A dish is not necessarily superior because you have prepared it with choice ingredients, nor is a soup inferior because you have made it with ordinary greens. When handling and selecting greens, do so wholeheartedly, with a pure mind, and without trying to evaluate their quality, in the same way in which you would prepare a splendid feast. The many rivers which flow into the ocean become the one taste of the ocean; when they flow into the pure ocean of the dharma there are no such distinctions as delicacies or plain food, there is just one taste, and it is the buddhadharma, the world itself as it is. In cultivating the germ of aspiration to live out the Way, as well as practicing the dharma, delicious and ordinary tastes are the same and not two. There is an old saying, "The mouth of a monk is like an oven."Remember this well.
My take on this is that a oven just receives what it is given and cooks it, without any judgement. Walking through this world, we are like an oven. Life is contingent, I believe. We are a walking oven and certain things are given to us born out of these contingencies. Don't have the space here to get into "free will"...anyway, what is given is what we are to cook.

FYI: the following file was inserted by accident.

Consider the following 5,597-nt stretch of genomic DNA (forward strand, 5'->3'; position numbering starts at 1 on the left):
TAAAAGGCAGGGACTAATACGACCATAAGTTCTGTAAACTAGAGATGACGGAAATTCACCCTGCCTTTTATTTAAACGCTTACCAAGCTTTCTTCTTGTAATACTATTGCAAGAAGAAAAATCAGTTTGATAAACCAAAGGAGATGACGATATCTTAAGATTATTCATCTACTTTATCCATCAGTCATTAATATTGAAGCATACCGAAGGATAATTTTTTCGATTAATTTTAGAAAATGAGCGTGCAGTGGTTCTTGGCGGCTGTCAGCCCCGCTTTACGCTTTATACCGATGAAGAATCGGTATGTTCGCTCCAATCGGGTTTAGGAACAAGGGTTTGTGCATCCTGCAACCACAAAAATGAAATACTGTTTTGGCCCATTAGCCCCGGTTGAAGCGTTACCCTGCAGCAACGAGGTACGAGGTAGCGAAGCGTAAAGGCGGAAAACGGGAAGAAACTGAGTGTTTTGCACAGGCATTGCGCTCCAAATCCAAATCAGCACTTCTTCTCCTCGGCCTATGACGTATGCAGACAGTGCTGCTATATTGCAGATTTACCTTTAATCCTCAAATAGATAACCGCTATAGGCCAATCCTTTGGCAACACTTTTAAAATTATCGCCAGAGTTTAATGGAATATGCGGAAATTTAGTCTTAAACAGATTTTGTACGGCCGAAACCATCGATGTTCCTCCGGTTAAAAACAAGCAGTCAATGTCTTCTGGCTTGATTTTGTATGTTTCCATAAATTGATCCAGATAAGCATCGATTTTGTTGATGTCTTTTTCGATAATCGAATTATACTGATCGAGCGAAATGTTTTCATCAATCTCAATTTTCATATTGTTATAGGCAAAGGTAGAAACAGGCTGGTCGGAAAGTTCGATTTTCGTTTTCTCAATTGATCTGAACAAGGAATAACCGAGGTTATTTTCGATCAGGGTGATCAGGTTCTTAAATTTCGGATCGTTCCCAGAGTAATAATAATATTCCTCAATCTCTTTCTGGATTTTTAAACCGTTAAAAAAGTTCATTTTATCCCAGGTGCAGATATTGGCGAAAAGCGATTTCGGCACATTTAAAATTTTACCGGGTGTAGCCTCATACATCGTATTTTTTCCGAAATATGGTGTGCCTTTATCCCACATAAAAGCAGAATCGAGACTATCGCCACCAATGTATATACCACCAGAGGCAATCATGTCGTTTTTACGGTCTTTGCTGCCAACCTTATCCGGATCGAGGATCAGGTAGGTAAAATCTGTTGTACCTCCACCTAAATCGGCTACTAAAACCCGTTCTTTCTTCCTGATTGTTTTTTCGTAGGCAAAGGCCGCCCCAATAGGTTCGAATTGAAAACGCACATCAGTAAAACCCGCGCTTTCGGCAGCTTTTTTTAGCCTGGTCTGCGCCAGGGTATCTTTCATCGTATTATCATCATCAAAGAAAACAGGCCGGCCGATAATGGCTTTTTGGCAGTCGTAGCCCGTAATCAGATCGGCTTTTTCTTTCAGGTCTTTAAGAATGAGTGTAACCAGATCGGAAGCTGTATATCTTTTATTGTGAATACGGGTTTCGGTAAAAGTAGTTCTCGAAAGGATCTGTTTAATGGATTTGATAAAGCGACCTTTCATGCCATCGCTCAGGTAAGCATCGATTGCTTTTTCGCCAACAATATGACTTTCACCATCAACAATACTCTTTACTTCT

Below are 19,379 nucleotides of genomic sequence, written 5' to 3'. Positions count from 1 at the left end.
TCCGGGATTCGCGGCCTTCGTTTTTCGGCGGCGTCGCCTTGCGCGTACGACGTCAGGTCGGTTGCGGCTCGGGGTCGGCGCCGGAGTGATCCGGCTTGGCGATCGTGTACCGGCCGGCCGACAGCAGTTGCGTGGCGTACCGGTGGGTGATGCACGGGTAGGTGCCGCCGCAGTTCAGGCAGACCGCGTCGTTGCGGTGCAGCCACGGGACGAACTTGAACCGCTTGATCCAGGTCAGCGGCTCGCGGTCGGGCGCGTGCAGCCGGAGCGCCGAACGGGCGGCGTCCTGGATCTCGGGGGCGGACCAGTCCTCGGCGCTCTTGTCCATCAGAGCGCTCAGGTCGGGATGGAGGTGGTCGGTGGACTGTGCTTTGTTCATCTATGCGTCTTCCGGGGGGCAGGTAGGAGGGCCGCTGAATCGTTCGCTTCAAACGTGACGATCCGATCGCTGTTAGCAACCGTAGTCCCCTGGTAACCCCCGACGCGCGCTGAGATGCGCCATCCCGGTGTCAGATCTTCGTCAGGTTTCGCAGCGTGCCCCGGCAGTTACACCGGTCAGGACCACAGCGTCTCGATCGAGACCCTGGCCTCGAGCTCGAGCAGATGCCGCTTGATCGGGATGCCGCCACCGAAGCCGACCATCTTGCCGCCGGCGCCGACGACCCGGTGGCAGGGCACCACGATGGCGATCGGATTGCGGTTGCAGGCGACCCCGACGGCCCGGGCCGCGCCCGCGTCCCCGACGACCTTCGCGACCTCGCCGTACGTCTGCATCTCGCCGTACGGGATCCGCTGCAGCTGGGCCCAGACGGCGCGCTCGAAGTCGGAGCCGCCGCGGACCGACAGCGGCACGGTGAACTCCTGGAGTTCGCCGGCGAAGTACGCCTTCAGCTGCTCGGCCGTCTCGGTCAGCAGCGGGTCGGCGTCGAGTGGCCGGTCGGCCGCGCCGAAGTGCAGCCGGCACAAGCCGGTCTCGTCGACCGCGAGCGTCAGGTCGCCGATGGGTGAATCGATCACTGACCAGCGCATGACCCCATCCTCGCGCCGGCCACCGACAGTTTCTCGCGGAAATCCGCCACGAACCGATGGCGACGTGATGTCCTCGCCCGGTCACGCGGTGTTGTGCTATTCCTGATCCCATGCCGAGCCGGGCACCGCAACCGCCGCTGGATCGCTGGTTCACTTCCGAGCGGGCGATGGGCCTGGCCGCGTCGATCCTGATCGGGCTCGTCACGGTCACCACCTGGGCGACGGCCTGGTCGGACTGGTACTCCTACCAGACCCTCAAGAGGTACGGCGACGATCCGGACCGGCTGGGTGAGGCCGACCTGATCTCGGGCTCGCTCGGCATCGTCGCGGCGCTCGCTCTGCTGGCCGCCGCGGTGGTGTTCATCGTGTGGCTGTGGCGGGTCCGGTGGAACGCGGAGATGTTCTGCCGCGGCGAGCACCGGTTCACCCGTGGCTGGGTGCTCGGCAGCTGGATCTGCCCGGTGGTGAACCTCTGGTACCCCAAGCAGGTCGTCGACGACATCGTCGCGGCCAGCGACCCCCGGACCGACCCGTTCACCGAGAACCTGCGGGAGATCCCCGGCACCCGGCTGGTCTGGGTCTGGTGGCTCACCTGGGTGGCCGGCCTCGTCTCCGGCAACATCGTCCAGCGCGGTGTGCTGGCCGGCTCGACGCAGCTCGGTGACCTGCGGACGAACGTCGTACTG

So why do I say all the above? Why did these particular words catch my eyes this morning?
I continue to think about Amy and David, and their three living children.
Is our life just an oven? All we can do is just receive what is given? In some ways, yes. What matters is how we cook what has been given? What matters is what do we do with the food that we have? Can we make something meaningful out of it? Making meaning is not picking and choosing, making meaning is the cooking. Then you just eat what you have placed before you.
But that does not mean you have to like it. Maybe what is important is that you digest it properly so you can be changed by the nutrients that are in it.
May Amy and David, and their three living children be fed well this day.